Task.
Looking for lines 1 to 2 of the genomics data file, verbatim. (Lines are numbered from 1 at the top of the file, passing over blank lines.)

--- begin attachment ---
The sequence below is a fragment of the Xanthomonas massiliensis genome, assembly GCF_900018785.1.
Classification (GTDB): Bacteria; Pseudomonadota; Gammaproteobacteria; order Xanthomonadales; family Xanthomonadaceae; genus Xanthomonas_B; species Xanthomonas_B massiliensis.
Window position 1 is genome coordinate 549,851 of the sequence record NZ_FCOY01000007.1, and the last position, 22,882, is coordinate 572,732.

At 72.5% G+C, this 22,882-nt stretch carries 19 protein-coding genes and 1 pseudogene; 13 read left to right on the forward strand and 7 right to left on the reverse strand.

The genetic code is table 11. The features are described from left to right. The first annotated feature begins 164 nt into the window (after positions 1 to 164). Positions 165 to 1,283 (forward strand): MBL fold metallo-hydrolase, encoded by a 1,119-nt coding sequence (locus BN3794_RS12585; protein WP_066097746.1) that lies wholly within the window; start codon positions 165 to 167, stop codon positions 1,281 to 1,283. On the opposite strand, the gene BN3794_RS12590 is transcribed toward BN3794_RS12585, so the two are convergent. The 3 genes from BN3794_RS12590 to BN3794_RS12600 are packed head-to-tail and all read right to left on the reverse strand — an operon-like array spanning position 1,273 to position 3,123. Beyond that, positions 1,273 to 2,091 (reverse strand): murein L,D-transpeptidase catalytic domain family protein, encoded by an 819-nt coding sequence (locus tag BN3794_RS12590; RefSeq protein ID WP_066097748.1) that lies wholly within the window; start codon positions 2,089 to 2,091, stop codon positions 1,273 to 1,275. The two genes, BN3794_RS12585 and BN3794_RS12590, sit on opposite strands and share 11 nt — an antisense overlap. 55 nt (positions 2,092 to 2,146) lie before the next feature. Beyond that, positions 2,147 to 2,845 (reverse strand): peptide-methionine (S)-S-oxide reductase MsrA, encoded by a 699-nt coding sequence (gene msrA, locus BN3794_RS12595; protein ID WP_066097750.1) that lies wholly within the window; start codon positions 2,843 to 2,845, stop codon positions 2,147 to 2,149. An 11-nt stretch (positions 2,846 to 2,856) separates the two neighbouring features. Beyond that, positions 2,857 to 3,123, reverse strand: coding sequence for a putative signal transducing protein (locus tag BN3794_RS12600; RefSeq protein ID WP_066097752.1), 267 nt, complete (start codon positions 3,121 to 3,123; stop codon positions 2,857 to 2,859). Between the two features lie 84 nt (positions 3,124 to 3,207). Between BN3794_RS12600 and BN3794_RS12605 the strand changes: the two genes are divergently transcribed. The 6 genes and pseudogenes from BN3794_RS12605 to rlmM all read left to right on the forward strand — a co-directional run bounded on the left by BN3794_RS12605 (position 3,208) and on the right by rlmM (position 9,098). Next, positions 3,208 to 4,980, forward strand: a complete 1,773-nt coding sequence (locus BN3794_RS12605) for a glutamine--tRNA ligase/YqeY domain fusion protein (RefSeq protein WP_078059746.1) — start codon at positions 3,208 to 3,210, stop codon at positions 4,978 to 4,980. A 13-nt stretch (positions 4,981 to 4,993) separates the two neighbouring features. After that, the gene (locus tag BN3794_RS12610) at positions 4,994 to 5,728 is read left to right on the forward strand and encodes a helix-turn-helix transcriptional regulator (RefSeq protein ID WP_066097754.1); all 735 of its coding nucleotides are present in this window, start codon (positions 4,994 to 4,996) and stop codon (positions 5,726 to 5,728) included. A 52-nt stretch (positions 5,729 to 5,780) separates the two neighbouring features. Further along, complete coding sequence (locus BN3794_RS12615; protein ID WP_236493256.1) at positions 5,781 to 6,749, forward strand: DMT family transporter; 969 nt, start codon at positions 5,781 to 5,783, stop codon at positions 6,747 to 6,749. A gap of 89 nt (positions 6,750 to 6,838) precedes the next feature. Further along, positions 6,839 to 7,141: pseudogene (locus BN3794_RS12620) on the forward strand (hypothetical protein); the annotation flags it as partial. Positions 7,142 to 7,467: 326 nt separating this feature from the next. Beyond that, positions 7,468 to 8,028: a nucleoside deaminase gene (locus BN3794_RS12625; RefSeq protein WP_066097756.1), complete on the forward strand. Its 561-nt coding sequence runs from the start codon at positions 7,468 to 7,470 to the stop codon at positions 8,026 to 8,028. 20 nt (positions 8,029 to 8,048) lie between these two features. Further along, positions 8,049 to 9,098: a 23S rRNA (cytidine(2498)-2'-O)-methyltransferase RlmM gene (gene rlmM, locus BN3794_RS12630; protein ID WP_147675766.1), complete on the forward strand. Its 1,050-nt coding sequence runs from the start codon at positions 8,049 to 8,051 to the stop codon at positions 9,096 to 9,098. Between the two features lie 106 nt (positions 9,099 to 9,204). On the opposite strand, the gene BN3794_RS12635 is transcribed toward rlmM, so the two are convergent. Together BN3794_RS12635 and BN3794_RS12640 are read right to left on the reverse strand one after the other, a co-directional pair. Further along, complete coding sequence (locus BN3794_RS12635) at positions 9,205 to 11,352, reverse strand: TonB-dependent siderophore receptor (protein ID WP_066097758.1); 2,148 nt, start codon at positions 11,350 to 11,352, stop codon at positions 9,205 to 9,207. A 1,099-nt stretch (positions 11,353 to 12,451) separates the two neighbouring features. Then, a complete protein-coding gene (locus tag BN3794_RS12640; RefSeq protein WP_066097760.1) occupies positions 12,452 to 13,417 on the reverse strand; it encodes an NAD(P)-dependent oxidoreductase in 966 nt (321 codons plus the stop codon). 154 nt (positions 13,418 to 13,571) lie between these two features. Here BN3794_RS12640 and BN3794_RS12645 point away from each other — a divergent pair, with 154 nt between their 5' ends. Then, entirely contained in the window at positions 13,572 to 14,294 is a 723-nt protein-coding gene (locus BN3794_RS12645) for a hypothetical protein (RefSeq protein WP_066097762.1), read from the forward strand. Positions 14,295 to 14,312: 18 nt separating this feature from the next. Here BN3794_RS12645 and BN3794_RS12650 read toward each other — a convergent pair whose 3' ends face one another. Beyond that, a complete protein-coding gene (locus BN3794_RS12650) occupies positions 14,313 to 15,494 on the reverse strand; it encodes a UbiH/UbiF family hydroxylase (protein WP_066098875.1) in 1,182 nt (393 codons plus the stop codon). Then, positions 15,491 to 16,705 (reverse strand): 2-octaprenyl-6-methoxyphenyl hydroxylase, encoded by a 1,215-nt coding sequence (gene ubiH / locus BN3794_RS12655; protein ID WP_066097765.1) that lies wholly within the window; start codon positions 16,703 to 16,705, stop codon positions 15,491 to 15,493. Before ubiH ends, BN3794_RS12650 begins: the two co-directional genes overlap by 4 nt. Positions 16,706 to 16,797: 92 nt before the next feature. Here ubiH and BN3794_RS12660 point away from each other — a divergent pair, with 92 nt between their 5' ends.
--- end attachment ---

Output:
The sequence below is a fragment of the Xanthomonas massiliensis genome, assembly GCF_900018785.1.
Classification (GTDB): Bacteria; Pseudomonadota; Gammaproteobacteria; order Xanthomonadales; family Xanthomonadaceae; genus Xanthomonas_B; species Xanthomonas_B massiliensis.